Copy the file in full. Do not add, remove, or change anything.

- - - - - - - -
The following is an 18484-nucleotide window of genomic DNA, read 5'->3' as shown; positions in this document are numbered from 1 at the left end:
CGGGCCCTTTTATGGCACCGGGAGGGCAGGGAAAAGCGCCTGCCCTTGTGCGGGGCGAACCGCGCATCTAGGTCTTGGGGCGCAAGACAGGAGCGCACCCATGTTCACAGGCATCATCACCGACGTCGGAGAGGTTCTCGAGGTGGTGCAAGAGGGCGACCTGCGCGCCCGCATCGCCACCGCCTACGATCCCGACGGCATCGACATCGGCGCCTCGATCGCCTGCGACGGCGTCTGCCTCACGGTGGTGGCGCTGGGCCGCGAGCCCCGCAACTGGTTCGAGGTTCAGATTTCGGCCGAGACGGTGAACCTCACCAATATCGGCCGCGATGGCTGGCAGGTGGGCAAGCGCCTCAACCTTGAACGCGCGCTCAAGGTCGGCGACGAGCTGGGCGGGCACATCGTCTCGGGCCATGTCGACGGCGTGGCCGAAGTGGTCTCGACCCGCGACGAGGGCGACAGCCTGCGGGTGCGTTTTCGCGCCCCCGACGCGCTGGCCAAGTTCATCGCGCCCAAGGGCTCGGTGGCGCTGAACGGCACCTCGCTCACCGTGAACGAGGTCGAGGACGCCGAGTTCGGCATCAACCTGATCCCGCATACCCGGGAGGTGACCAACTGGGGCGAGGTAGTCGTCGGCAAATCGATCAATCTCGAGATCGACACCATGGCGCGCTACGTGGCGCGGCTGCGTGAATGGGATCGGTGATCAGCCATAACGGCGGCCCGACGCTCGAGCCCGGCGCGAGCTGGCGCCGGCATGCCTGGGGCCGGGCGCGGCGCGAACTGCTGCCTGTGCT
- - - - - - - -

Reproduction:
The following is an 18484-nucleotide window of genomic DNA, read 5'->3' as shown; positions in this document are numbered from 1 at the left end:
CGGGCCCTTTTATGGCACCGGGAGGGCAGGGAAAAGCGCCTGCCCTTGTGCGGGGCGAACCGCGCATCTAGGTCTTGGGGCGCAAGACAGGAGCGCACCCATGTTCACAGGCATCATCACCGACGTCGGAGAGGTTCTCGAGGTGGTGCAAGAGGGCGACCTGCGCGCCCGCATCGCCACCGCCTACGATCCCGACGGCATCGACATCGGCGCCTCGATCGCCTGCGACGGCGTCTGCCTCACGGTGGTGGCGCTGGGCCGCGAGCCCCGCAACTGGTTCGAGGTTCAGATTTCGGCCGAGACGGTGAACCTCACCAATATCGGCCGCGATGGCTGGCAGGTGGGCAAGCGCCTCAACCTTGAACGCGCGCTCAAGGTCGGCGACGAGCTGGGCGGGCACATCGTCTCGGGCCATGTCGACGGCGTGGCCGAAGTGGTCTCGACCCGCGACGAGGGCGACAGCCTGCGGGTGCGTTTTCGCGCCCCCGACGCGCTGGCCAAGTTCATCGCGCCCAAGGGCTCGGTGGCGCTGAACGGCACCTCGCTCACCGTGAACGAGGTCGAGGACGCCGAGTTCGGCATCAACCTGATCCCGCATACCCGGGAGGTGACCAACTGGGGCGAGGTAGTCGTCGGCAAATCGATCAATCTCGAGATCGACACCATGGCGCGCTACGTGGCGCGGCTGCGTGAATGGGATCGGTGATCAGCCATAACGGCGGCCCGACGCTCGAGCCCGGCGCGAGCTGGCGCCGGCATGCCTGGGGCCGGGCGCGGCGCGAACTGCTGCCTGTGCT